Monday, September 26, 2005

A waste of time and ink? 1 Chronicles 27

A few days back I had the amazing privilege to spend a day with a friend from uni and his wife to be, and to join them in their daily bible reading. They’re great people. They were due to read 1 Chronicles 27-28 and were celebrating the fact they had almost finishing the lists and genealogies that the Chronicler was so fond of. I shared their sentiment.

However, as 1 Chronicles 27 was read out, I tried to imagine what the post-exilic Jews (subjects of the enormous Persian empire) who first heard the list read would have been thinking. Hearing it read aloud was a great benefit as so often when you read them alone you skip them over, or your brain switches off as you try and remember 2 Tim 3:16.

It begins by describing how the army was organised so that every month of the year was covered by a division of 24,000, a number drummed into your head by the repetition. However, there is no mention of war here (they have been fought and one) but the country is safely protected by this ordered force. The list of commanders from all corners of a united nation tells a different story to the post-exilic Jews for whom a united nation must have seemed little more than a myth. Reinforcing this the next list tells of the leaders of each tribe. The latter Jews, and us, are then treated to a list of David’s (and the nation’s) great and diverse wealth, all organised by different named people. The lists communicate a sense of stable prosperity to me than any prose ever could, making much more real than vague descriptions.

This picture of prosperity, unity, peace, independence, and above all ordered stability must have seemed like a dream to the post-exilic Jews who knew only poverty, could not imagine unity, could not remember real peace, could not foresee independence from such a great empire, and had been buffeted from one corner of the known world to the other with not even a stable subjugator. All this is intimately connected by the Chronicler to the person of David, the designer of the temple who had a heart after God's own. Chapter 28 is basically David's challenge to Solomon and the people to follow his example (and to go further in completing the temple), and serve God 'with a whole heart and with a willing mind'. The benefits will follow forever if they obey God’s commandments.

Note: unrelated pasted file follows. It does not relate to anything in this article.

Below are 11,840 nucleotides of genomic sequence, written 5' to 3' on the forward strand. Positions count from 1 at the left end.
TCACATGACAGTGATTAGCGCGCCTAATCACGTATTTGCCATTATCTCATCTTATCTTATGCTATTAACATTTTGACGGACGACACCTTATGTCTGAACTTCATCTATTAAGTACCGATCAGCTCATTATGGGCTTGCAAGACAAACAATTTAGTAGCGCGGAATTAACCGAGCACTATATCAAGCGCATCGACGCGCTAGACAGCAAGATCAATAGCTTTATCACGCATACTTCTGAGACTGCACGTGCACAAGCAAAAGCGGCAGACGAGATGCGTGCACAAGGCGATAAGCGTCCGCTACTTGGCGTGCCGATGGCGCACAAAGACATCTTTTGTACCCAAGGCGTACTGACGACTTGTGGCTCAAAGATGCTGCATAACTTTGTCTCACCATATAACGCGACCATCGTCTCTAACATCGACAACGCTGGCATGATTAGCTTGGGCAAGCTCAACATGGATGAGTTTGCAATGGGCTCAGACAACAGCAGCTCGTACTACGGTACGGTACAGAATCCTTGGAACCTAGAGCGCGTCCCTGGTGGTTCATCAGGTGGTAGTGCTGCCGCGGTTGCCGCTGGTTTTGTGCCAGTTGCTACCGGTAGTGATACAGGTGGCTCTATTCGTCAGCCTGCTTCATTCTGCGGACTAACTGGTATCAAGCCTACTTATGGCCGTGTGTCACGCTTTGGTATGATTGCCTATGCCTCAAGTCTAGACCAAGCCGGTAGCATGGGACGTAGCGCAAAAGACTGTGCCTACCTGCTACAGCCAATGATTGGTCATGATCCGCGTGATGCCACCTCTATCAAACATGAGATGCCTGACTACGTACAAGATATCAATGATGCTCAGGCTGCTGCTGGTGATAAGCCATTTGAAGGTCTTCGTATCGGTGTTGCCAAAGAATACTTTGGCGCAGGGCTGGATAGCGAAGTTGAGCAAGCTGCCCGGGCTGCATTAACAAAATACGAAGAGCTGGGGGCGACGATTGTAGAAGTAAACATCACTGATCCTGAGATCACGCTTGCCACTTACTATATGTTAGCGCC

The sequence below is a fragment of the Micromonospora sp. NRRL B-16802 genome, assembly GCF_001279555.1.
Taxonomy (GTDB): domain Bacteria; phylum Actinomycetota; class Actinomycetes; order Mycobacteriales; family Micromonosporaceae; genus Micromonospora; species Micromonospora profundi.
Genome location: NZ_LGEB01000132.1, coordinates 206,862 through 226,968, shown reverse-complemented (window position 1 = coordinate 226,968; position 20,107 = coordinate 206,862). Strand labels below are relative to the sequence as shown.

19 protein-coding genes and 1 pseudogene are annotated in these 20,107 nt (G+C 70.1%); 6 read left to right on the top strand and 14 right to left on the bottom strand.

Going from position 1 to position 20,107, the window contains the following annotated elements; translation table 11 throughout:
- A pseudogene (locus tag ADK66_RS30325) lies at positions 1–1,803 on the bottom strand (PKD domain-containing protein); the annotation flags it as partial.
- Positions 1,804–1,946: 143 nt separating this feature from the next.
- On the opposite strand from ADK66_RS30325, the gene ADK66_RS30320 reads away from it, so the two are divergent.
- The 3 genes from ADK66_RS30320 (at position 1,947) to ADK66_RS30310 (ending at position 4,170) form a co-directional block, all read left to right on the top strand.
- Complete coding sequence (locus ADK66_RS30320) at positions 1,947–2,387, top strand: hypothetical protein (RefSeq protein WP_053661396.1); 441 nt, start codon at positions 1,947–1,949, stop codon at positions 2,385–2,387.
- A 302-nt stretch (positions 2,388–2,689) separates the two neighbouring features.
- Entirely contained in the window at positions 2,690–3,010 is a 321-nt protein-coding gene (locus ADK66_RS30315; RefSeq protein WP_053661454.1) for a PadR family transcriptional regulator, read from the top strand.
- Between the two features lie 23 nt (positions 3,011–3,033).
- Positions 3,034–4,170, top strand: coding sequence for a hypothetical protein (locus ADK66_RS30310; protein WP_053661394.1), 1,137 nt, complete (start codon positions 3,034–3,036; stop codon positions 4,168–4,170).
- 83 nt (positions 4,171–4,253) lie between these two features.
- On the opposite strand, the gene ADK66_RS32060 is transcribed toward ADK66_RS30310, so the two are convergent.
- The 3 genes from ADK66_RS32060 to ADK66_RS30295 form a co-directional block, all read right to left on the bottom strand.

Saul never really gets a look-in in Chronicles, and the narrative only really starts from this great height for the people of Israel. The rest of Chronicles charts the continually falling fortunes of the people, that is until there is a glimpse of light when the exiles return at the end by Cyrus' decree, which is not that the people return, but that the temple is rebuilt (necessitating the peoples return). I imagine the original hearers must have been filled with a sense of what could have been if Solomon and the people had been up to David’s challenge. At the same time looking on a different temple they must also have been challenged themselves to follow David's example, and looked for God to bless them in it. Maybe they could do better this time. A true descendent of David to rule over them would help as well though...

I came out of that time buzzing with thoughts of God’s blessing...I have had a great time recently reading the bible with others.

PS feel free to pick me up if you think I have Chronicles, and especially chapter 27, all wrong. I haven't really read it for a long while.


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